"We were looking for someone to capture the band's sound live. If you can do that, that's 75 per cent of the battle. In the end we chose Josh Abrahams (who's worked with Staind, Limp Bizkit and Courtney Love among others) and Ryan, his recording engineer, because they knew exactly how to get the vocals, the guitars and the drum sound. We didn't need someone to produce the record. We needed someone to record us. So we co-produced it with Josh."

With the basic tracks recorded at NRG, a studio in North Hollywood, the guitars were then re-done at Pulse, Josh Abrahams' studio.

"I've always gone back to re-record because I hate playing with headphones," admits Slash. "I never get a good sound. I've gotten better at it over the years, but I always go in with the mindset of going back and getting in to the control room and blasting away with huge speakers. The funny thing was I told Josh Abrahams I like to do that but Josh is one of those new school producers and the day I came in to do overdubs there was nothing but small Yamaha NS10s on top of the board. I said, Sorry I need really huge monitors to do this. So one of the songs on the record I recorded through NS10s (see Track-By-Track for details), which you can't crank too loud because they blow up, while waiting for the right sized monitors to come in. It was a different experience for me and the track sounds really good, probably just because I've gotten better, more professional over the years."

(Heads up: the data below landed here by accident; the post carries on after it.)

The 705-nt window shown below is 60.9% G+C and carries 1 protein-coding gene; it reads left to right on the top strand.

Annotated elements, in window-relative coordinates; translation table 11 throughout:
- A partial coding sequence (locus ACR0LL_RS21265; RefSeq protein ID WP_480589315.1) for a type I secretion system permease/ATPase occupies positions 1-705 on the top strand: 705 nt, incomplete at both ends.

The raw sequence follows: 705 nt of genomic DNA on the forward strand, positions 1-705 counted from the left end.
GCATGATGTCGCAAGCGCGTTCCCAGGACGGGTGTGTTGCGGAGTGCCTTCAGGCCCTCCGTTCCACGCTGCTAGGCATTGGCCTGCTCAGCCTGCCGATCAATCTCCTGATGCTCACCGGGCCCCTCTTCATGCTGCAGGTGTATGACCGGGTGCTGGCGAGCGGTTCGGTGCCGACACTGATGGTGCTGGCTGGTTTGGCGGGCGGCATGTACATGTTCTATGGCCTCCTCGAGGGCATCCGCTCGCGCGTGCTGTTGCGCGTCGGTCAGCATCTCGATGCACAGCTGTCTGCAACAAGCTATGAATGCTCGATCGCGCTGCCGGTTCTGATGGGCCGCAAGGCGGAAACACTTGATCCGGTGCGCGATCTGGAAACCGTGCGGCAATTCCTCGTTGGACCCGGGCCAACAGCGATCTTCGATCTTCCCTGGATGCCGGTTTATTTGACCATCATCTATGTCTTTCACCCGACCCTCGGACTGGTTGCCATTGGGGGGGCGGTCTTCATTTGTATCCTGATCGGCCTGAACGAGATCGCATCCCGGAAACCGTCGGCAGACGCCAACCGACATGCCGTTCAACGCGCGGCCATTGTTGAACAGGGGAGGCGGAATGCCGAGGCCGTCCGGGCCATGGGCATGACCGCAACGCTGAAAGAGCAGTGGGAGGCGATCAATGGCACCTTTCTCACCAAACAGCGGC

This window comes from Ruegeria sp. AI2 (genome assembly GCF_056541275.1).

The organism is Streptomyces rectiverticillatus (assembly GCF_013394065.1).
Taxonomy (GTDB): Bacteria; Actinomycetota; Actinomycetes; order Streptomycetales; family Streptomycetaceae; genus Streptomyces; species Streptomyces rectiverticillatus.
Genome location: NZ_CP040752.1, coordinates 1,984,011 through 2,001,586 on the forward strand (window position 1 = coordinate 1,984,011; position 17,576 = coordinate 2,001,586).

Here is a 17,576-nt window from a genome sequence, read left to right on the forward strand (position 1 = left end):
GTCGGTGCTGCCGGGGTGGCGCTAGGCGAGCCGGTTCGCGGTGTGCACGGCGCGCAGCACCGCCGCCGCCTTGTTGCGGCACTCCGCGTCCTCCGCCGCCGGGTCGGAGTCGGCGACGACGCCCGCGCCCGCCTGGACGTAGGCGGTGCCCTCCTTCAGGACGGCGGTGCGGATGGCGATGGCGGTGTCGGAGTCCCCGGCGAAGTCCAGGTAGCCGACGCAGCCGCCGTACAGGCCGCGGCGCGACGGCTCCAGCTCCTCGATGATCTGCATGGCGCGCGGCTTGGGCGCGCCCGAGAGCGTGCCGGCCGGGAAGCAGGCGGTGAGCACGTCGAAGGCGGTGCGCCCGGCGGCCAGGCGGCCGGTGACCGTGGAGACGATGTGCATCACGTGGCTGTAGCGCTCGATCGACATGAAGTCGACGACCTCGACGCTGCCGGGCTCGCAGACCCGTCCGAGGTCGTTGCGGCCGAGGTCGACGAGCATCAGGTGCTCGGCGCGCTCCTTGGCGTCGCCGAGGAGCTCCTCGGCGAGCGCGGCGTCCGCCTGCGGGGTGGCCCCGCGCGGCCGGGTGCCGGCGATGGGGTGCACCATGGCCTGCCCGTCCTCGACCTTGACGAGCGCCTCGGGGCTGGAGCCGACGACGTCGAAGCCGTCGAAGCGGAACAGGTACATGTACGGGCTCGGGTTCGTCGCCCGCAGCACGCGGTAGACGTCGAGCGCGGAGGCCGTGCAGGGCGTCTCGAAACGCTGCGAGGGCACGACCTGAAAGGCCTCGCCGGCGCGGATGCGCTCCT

Slash continues to use his fake Les Paul - a 1959 replica made by luthier Chris Derrig in the mid-eighties - for recording purposes.

"That was my main Les Paul for the whole record. The thing is, maybe I'm just too single-minded or one dimensional, but as far as an overall rock'n'roll sound goes, for me when you get it right you don't want to fuck around with it too much. I've only got one other guitar that sounds remotely like it and it's built by the same guy and I got it less than a couple of years ago. He's got an amazing catalogue of guitars, he's built some of the prettiest sunburst '59s you've ever seen."

Were the solos planned out at all this time?